Take, for example, Glipizide. This is a second generation sulphonylurea. In the UK, Glipizide is marketed by the company Pfizer Ltd as GlibineseTM. Glipizide is also marketed by the company Pharmacia & Upjohn as MinodiabTM.


The blood glucose lowering ability of sulphonylureas was discovered by accident in the 1940s. They were the only type of oral hypoglycaemic agent available for people with Type 2 diabetes up until the mid 1990s.

Mechanism of action

The sulphonylureas stimulate the release of insulin from beta cells. They ‘sentitize’ beta cells to glucose, so that effectively more insulin is secreted at all blood glucose levels.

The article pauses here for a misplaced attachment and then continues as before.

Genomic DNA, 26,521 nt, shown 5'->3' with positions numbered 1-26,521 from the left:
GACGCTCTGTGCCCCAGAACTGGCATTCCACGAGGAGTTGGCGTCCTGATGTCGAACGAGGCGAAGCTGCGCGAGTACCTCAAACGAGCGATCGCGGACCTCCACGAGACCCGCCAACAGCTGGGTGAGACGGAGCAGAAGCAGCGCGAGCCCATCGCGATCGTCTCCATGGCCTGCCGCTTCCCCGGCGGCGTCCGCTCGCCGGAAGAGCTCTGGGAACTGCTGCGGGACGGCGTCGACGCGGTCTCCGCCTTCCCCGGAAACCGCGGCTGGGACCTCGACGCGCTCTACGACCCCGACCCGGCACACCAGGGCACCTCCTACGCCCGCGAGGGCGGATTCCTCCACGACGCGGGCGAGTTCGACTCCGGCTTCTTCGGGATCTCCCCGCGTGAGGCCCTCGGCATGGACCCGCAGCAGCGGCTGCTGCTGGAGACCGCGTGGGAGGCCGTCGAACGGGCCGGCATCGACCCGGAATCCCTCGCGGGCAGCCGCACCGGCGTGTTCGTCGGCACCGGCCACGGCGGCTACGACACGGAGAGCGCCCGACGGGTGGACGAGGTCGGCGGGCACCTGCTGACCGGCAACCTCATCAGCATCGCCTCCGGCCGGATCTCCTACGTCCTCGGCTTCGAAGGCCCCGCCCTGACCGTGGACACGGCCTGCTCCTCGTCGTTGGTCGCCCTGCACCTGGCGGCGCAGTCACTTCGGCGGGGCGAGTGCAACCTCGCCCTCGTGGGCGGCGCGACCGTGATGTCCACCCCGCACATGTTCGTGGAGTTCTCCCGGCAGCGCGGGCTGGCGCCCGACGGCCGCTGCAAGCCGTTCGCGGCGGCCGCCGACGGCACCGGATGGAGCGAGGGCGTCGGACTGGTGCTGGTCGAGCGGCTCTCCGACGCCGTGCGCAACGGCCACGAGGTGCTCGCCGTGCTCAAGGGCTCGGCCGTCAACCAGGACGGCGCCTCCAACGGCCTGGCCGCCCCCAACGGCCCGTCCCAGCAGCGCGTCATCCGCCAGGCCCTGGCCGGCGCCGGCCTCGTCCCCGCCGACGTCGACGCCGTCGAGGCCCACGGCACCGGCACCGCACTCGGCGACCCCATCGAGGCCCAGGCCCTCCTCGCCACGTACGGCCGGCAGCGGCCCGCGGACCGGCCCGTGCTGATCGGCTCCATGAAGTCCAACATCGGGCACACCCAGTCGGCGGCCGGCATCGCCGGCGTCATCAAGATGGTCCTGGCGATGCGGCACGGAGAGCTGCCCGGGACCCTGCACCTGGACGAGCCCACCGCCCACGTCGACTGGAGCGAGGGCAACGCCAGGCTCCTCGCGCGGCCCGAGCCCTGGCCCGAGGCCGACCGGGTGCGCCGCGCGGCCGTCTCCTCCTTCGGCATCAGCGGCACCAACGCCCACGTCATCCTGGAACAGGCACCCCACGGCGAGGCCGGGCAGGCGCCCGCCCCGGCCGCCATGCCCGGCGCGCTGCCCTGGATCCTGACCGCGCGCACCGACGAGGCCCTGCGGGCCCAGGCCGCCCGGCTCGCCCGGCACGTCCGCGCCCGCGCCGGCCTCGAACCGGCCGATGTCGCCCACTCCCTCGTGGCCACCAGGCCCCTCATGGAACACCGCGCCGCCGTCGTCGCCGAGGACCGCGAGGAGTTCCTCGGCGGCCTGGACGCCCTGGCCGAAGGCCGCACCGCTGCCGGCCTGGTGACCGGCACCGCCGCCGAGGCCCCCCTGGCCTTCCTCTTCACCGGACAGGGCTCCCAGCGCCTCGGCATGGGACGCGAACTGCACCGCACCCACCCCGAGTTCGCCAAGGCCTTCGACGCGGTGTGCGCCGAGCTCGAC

The likelihood of success with sulphonylurea treatment is influenced by a number of factors, including the following:

  • duration of diabetes < 5 yrs
  • fasting blood glucose < 11.1 mmol/l
  • body weight 110 – 160 % ideal body weight
  • little or no previous insulin therapy

There are a wide range of sulphonylureas available with different durations of action.

Side Effects

The most important side effects of the sulphonylureas are hypoglycaemia and weight gain. The potential to cause hypoglycaemia depends on the particular sulphonylurea – some appear to cause hypoglycaemia more frequently than others (especially chlorpropamide and glibenclamide).